The Accounting Game presents financial information in a simple format. Using the world of a child’s lemonade stand to teach the basics of managing your finances, this book makes a dry subject fun and understandable. As you run your stand, you’ll begin to understand and apply financial terms and concepts like assets, liabilities, earnings, inventory and notes payable.
- Assets = Liabilities + Owner’s Equity
- A Balance Sheet is a snapshot in time. It connects things to people.
_ Inventory is considered as an asset. It can include raw materials, goods in progress as well as finished goods.
_ Gross Profit = Sales - Cost of Goods Sold (COGS).
Gross Profit goes under “Earnings Week To Date” under Owner’s Equity. _ Net Profit (Bottom Line/ Net Income/ Earnings) = Gross Profit - Expenses. _ “Expenses” are the costs of doing business other than those related to producing the product. They come out of “Earnings Week to Date”. _ In Liabilities, Notes Payable should be long term and have interest associated with them. Accounts Payable should be short term. Interest expense shows up in the Income Statement as a cost of doing business. _ Accounts Receivables refers to money we are going to get soon. If something goes wrong and we do not receive it, it should be taken out of Earnings. * An expense is an Asset when we pay it in advance and it has value in future accounting periods (e.g prepaying for insurance).
- Income Statement (Operating Statement/ Profit & Loss Statement) looks at a record of events happening over a period of time. It is a detailed view of the Earnings Week to Date on the Balance Sheet.
- 2 methods of Accounting _ Accrual Method: We account for everything as it accrues/happens (whether or not we paid any cash). Creates an accurate measure of a company’s financial position even though the cash has not been settled. It is more favorable to show this to banks/investors since it has more profit. _ Cash Method: You account for things ony when they happen in cash. Can be benefical since you can defer some tax to next year when you pay it with inflated dollars. A company with inventory can’t use the Cash Method. * One can do both kinds of accounting (Accrual for investors and Cash for IRS). This is known as Creative Accounting.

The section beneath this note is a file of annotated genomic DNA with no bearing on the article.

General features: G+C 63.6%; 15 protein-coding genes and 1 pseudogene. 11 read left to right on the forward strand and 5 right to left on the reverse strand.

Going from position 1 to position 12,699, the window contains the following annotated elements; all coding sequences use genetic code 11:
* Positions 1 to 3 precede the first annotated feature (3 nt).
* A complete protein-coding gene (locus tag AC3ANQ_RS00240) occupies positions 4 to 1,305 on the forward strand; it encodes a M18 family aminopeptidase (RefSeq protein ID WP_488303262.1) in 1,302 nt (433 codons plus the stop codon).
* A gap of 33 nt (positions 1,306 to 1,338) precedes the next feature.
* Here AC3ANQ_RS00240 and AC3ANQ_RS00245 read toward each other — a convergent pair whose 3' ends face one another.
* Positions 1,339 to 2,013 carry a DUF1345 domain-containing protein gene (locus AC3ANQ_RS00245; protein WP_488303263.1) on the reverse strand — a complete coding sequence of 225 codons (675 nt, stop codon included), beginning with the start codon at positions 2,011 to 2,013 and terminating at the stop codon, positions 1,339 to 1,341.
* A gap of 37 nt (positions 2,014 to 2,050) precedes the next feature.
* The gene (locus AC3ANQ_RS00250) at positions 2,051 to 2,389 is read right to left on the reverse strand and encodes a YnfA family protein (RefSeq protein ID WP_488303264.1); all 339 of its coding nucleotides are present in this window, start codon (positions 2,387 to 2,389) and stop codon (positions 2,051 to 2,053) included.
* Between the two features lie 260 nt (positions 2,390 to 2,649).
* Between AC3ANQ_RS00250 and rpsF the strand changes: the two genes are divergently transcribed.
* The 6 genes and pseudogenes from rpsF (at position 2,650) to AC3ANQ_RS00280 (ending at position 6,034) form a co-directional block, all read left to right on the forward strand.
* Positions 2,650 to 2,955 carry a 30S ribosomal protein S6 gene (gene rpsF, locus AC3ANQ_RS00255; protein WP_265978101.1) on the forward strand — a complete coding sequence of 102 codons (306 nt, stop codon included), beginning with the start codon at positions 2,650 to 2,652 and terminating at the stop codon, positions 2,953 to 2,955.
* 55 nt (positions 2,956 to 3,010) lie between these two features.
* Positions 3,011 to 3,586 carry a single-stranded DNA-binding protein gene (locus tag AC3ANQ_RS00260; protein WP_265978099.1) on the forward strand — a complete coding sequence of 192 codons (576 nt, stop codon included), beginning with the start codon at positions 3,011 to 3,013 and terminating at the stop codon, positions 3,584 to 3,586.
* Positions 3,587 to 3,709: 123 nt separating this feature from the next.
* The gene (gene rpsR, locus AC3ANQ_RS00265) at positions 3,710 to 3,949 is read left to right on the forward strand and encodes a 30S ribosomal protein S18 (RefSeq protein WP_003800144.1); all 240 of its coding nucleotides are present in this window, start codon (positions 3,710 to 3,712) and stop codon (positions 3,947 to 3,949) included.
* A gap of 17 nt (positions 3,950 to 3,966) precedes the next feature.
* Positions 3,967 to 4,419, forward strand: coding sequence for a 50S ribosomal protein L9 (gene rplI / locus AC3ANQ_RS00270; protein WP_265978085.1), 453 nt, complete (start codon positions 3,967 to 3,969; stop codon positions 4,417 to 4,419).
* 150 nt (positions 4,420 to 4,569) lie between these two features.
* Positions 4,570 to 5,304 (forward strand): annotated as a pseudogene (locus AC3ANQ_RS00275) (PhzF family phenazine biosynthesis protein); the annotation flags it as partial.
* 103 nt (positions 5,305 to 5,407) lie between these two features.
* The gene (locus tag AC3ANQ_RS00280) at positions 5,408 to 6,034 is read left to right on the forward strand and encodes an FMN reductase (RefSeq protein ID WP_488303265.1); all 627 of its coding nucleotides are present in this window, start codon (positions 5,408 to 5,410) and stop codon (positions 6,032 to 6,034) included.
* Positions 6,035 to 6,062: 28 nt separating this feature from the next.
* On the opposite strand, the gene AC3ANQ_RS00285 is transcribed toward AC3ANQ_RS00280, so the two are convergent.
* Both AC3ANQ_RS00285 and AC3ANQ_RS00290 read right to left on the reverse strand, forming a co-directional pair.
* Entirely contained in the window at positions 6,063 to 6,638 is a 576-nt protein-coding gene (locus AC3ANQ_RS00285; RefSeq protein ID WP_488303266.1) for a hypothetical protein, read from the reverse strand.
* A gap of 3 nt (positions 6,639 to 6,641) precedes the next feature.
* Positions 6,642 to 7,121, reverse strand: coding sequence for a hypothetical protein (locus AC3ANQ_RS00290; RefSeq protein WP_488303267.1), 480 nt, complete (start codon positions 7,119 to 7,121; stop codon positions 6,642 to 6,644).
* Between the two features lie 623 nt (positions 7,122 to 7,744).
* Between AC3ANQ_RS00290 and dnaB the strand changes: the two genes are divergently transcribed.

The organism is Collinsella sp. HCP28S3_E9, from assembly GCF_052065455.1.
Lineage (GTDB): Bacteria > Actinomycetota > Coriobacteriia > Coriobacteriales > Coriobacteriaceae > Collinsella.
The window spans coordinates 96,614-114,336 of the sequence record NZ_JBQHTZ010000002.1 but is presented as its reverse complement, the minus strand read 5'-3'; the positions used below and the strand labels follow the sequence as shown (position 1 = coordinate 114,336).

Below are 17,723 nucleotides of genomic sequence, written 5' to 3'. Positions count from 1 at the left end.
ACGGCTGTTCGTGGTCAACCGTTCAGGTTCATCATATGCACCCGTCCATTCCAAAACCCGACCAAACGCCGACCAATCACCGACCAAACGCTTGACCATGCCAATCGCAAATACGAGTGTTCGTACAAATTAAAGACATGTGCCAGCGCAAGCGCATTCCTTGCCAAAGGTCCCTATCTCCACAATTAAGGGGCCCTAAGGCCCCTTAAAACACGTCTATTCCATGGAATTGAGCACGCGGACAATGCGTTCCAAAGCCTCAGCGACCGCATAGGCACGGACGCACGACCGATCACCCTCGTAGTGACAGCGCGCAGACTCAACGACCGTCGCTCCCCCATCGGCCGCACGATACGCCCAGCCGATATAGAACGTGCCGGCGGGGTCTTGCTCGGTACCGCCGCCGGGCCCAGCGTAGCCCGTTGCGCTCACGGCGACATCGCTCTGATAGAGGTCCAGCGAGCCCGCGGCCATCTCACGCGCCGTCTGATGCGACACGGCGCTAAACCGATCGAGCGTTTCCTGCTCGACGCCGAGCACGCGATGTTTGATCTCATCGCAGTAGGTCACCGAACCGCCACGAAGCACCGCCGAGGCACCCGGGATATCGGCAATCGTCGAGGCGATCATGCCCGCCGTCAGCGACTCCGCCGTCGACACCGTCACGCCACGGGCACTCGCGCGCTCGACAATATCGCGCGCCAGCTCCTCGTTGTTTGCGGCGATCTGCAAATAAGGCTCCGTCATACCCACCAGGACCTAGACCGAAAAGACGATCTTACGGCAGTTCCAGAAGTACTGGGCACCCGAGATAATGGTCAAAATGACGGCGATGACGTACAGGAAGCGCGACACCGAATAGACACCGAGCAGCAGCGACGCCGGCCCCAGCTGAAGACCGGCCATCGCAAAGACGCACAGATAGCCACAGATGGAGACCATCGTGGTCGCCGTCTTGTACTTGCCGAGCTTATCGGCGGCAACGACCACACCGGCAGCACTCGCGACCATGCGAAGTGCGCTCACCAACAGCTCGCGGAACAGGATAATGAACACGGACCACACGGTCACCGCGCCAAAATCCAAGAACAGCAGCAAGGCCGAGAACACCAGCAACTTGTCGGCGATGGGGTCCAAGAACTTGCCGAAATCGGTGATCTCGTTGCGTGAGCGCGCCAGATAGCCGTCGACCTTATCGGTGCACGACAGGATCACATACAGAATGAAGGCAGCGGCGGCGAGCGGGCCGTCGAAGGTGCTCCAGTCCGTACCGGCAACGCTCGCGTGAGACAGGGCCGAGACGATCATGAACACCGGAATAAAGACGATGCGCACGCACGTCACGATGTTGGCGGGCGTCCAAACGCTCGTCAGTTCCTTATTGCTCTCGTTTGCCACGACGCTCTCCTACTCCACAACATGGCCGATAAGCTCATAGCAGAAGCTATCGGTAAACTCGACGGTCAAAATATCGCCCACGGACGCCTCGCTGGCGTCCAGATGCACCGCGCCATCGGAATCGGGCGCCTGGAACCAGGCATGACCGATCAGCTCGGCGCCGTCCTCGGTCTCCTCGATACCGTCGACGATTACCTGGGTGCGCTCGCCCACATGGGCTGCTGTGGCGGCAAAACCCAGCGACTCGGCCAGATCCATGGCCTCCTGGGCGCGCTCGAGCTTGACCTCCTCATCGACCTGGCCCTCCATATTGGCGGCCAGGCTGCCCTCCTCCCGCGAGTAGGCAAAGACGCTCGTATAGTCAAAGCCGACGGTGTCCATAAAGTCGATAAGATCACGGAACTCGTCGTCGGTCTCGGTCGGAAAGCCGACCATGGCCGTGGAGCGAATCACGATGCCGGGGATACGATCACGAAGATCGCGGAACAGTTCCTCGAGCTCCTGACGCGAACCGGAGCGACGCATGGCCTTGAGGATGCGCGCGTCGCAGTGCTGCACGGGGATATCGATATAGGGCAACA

- 2 methods of valuing inventory. A company declares the method it uses in the footnotes of its financials. _ FIFO: First In First Out _ LIFO: Last In First Out. This can result in low net profit on paper if the cost of raw products increases with time. This would allow one to defer some taxes.
- Cash Flow Statement: Only records the movement of cash in a given period.
- Fixed Asset: Property/Equipment acquired that is not intended for sale and is used over and over again in the course of doing business. These are added to Balance Sheet (capitalized) and not expensed on Income Statement. _ Depreciation: Decrease in value of fixed assets over time due to wear and tear. You can’t depreciate land. It is a non-cash expense. The advantage is that it reduces earnings and taxes without reducing cash. 2 methods: _ Straight Line: Used for buildings. * Accelerated: Can be used for equipment. Ends up saving current tax dollars in exchange for future tax.
- Cash helps run the business on a daily basis. You cannot spend earnings, you can only spend cash. The earnings are tied up in assets/inventory/equipment. It is very important to keep cash around. Profits are theoretical and do not equal Cash. Profits are a good objective measure of efficiency, productivity and innovation.
- Rather than looking at absolute numbers for different accounting periods, it is better to look at ratios (and do Trend Analysis) and see the cost/profit for each dollar of revenue. Sometimes you can find out your competitors ratios using record of Industry Ratios (Dunn & Bradstreet/ Robert Morris & Associates)
I have minimal knowedge about Accounting. This was a great 101 level book (small size, large fonts, lots of pictures and simple lemonade stand example used throughout) to familiarize myself with the basic vocabulary.